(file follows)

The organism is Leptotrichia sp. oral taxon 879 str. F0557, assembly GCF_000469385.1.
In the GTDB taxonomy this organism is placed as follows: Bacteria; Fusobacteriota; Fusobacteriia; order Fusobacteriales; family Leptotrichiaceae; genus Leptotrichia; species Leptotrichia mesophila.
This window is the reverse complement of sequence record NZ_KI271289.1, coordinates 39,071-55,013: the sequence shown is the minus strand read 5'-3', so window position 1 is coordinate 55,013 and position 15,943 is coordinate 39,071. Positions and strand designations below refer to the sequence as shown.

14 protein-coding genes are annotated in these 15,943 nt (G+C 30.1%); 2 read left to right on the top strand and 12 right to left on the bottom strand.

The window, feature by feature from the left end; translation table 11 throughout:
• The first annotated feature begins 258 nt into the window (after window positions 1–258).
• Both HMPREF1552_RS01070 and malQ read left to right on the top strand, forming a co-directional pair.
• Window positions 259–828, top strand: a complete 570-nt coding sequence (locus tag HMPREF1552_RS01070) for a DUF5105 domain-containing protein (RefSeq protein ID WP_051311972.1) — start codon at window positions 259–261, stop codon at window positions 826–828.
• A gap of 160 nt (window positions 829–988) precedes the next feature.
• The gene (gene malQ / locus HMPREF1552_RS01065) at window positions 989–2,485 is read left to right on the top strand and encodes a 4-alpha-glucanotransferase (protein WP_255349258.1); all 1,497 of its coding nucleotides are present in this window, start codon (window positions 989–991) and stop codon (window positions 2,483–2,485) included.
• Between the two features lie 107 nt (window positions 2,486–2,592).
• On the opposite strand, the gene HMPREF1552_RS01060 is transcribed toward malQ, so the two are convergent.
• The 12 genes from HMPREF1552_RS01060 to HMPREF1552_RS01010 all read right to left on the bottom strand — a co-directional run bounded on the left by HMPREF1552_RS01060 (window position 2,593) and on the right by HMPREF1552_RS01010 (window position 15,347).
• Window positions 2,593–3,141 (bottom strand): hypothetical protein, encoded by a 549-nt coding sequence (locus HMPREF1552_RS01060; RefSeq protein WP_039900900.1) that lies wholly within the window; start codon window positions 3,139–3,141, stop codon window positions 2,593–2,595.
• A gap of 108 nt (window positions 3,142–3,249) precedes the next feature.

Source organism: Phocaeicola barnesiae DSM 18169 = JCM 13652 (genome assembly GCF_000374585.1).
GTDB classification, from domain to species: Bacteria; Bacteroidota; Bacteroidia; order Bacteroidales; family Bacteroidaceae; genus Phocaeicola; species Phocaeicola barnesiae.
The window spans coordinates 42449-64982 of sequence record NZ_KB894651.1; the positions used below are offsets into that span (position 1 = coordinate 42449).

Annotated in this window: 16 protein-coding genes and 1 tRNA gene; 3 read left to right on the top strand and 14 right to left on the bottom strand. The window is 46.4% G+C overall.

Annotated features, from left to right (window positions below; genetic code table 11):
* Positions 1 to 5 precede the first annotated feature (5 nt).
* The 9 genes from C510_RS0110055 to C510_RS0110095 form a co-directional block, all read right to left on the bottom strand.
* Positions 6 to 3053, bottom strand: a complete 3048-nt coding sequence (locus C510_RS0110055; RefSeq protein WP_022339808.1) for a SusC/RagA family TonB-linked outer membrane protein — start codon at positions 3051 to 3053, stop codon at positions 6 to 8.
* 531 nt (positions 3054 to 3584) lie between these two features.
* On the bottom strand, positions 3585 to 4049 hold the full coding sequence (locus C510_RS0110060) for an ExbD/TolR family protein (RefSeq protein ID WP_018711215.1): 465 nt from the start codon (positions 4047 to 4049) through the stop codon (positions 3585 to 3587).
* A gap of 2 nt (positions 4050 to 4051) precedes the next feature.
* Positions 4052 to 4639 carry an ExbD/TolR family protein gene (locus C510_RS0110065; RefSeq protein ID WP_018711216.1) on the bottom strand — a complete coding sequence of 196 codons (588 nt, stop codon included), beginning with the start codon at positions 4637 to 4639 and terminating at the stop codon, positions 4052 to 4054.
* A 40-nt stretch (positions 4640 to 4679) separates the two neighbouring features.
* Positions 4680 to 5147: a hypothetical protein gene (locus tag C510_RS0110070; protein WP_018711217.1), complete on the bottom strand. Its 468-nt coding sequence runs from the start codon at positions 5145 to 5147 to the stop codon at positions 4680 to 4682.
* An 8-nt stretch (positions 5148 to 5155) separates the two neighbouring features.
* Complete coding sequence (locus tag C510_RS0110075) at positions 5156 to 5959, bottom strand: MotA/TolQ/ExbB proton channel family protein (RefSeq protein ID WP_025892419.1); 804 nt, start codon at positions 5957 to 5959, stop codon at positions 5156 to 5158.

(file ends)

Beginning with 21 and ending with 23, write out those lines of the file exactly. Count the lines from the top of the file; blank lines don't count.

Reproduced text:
* Positions 1 to 5 precede the first annotated feature (5 nt).
* The 9 genes from C510_RS0110055 to C510_RS0110095 form a co-directional block, all read right to left on the bottom strand.
* Positions 6 to 3053, bottom strand: a complete 3048-nt coding sequence (locus C510_RS0110055; RefSeq protein WP_022339808.1) for a SusC/RagA family TonB-linked outer membrane protein — start codon at positions 3051 to 3053, stop codon at positions 6 to 8.